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In the supply chain, a lot of attention is focused on results, such as manufacturing quotas or delivery deadlines. Barcode scanning is a standard means of tracking supply chain assets and performance, and measuring results.

But as a supply chain executive or manager, are you considering the impact of barcode scanning on your employees? Your employees may be meeting or even exceeding their goals, but they might be suffering along the way. Be honest: when’s the last time that you gave some serious thought to the ergonomic barcode scanning issues that are affecting your employees?

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Networking Facilities, People, and Assets for Supply Chain Success

Companies such as Uber and Airbnb are impacting your business, whether you realize it or not.

In addition to spurring today’s sharing economy, these two leading companies have figured out ways to navigate this complex environment.

With Uber and Airbnb having turned traditional business processes completely upside down, companies in every industry and line of business are left grappling with how to cope.

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Real-time insight via IoT is the new competitive battleground for consumer goods companies looking to increase efficiencies and improve the customer experience

As the recent collapse of Hanjin Shipping – leaving cargo worth an estimated $14 billion stranded on ships barred from ports and more than 8,000 cargo owners in limbo – showed, we are in an era of unprecedented disruption to the traditional supply chain. Consumer goods companies have to contend with a perfect storm of increasingly stringent regulation, more agile competitors, emerging technologies, and rapidly-changing consumer behaviors. It is increasingly clear that a smarter, more adaptive approach to supply chain operations, built on real-time data, is needed to address the new challenges being posed.

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Following the industrial revolution, over the last 35 years the supply chain has gone through a linear evolution process, spanning material requirements planning (MRP), manufacturing resource planning (MRP II), distribution requirements planning (DRP), lean, vendor managed inventory (VMI), collaborative planning, forecasting and replenishment (CPFR), and business-unit centric planning. These improvements were successful and appropriate as supply chains evolved, but companies today are operating in a new world. The very backbone of the supply chain has been shaken by the digital revolution, which is characterized by innovations such as the Internet of Things (IoT), 3D printing, robotics, machine-to-machine communication, and demand sensing, among other things. As supply chains merge with IoT and big data, the one-size-fits-all, linear supply chain that “buys, makes, moves, stores and delivers” products to all customers and channels in the same lean and operationally efficient way (referred to as Mode 1) is becoming archaic and no longer adequate for future success (see Figure 1).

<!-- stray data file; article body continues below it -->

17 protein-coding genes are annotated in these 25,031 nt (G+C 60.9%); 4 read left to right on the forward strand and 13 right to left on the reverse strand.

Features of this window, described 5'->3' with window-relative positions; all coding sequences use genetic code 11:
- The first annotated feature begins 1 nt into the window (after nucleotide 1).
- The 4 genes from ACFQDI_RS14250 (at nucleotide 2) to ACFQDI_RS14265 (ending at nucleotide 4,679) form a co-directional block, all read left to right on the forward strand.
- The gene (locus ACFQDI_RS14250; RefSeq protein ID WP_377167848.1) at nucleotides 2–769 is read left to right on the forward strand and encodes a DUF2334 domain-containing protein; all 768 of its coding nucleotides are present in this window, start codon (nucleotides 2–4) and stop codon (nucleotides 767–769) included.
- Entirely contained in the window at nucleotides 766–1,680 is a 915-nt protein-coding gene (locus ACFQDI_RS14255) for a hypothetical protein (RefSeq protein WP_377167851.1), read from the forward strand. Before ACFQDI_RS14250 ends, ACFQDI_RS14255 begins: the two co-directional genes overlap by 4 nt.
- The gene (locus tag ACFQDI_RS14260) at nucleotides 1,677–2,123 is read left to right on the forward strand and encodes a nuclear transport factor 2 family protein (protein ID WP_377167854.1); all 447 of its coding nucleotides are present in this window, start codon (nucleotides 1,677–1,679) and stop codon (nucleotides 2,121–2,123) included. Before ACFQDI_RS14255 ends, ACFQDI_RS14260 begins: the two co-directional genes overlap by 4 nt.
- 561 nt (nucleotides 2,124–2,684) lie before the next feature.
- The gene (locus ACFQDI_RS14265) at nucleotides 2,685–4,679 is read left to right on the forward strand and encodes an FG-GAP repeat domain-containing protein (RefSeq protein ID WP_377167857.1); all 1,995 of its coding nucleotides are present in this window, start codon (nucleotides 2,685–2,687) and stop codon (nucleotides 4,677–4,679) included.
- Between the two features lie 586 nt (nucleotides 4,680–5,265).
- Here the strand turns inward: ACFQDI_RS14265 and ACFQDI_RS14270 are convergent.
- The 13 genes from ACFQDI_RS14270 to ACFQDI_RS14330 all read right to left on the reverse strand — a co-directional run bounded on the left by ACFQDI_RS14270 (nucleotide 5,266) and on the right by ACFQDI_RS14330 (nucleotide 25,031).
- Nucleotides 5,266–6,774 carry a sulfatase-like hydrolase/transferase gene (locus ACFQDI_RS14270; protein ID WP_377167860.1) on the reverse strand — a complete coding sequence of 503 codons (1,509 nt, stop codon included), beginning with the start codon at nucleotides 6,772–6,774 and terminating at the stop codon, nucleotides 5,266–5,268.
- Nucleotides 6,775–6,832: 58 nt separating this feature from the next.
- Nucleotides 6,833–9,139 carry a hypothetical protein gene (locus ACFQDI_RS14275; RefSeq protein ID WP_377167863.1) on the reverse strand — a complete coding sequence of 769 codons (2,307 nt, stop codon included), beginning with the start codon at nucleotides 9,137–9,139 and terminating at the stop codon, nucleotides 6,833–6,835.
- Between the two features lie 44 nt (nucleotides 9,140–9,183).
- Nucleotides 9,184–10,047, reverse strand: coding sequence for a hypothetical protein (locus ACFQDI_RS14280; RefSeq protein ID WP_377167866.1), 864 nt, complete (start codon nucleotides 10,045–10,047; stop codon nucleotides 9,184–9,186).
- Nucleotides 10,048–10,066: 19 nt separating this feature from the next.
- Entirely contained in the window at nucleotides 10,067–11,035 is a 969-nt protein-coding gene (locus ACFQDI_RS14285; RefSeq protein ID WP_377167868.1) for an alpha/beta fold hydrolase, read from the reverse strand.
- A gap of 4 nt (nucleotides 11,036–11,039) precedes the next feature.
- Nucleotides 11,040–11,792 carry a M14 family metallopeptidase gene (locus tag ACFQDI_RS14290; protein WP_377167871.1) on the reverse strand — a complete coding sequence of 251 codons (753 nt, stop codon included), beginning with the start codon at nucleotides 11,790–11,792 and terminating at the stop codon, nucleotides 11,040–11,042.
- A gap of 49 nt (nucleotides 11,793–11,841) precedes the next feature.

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With their need for visibility and fast decisions, supply chains must adopt new technology quickly or risk falling behind the competition. In fact, effective supply chains depend on technology more than almost any other area of a business. Here are top technology trends that are changing the supply chain:


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